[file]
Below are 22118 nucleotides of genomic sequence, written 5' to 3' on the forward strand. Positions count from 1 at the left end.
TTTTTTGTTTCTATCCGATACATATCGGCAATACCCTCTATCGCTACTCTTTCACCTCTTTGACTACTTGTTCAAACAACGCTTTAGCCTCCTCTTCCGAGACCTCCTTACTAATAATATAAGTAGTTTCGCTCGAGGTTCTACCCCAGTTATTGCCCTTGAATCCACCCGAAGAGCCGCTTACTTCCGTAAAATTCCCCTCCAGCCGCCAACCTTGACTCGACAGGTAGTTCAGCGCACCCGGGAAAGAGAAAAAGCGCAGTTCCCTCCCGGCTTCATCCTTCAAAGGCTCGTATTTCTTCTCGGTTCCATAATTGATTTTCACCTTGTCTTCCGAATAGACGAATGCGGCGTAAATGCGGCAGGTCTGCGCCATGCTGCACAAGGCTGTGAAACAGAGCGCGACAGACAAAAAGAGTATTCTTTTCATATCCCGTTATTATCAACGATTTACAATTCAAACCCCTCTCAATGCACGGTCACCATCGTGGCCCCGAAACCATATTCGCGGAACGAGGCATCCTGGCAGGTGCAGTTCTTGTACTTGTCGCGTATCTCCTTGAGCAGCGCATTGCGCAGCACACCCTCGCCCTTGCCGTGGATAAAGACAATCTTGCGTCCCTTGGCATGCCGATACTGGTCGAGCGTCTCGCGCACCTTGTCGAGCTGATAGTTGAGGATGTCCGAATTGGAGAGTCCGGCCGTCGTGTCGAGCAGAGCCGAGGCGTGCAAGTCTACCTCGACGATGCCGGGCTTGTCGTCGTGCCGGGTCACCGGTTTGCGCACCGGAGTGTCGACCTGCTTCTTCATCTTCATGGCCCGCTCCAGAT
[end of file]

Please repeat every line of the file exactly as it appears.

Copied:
Below are 22118 nucleotides of genomic sequence, written 5' to 3' on the forward strand. Positions count from 1 at the left end.
TTTTTTGTTTCTATCCGATACATATCGGCAATACCCTCTATCGCTACTCTTTCACCTCTTTGACTACTTGTTCAAACAACGCTTTAGCCTCCTCTTCCGAGACCTCCTTACTAATAATATAAGTAGTTTCGCTCGAGGTTCTACCCCAGTTATTGCCCTTGAATCCACCCGAAGAGCCGCTTACTTCCGTAAAATTCCCCTCCAGCCGCCAACCTTGACTCGACAGGTAGTTCAGCGCACCCGGGAAAGAGAAAAAGCGCAGTTCCCTCCCGGCTTCATCCTTCAAAGGCTCGTATTTCTTCTCGGTTCCATAATTGATTTTCACCTTGTCTTCCGAATAGACGAATGCGGCGTAAATGCGGCAGGTCTGCGCCATGCTGCACAAGGCTGTGAAACAGAGCGCGACAGACAAAAAGAGTATTCTTTTCATATCCCGTTATTATCAACGATTTACAATTCAAACCCCTCTCAATGCACGGTCACCATCGTGGCCCCGAAACCATATTCGCGGAACGAGGCATCCTGGCAGGTGCAGTTCTTGTACTTGTCGCGTATCTCCTTGAGCAGCGCATTGCGCAGCACACCCTCGCCCTTGCCGTGGATAAAGACAATCTTGCGTCCCTTGGCATGCCGATACTGGTCGAGCGTCTCGCGCACCTTGTCGAGCTGATAGTTGAGGATGTCCGAATTGGAGAGTCCGGCCGTCGTGTCGAGCAGAGCCGAGGCGTGCAAGTCTACCTCGACGATGCCGGGCTTGTCGTCGTGCCGGGTCACCGGTTTGCGCACCGGAGTGTCGACCTGCTTCTTCATCTTCATGGCCCGCTCCAGAT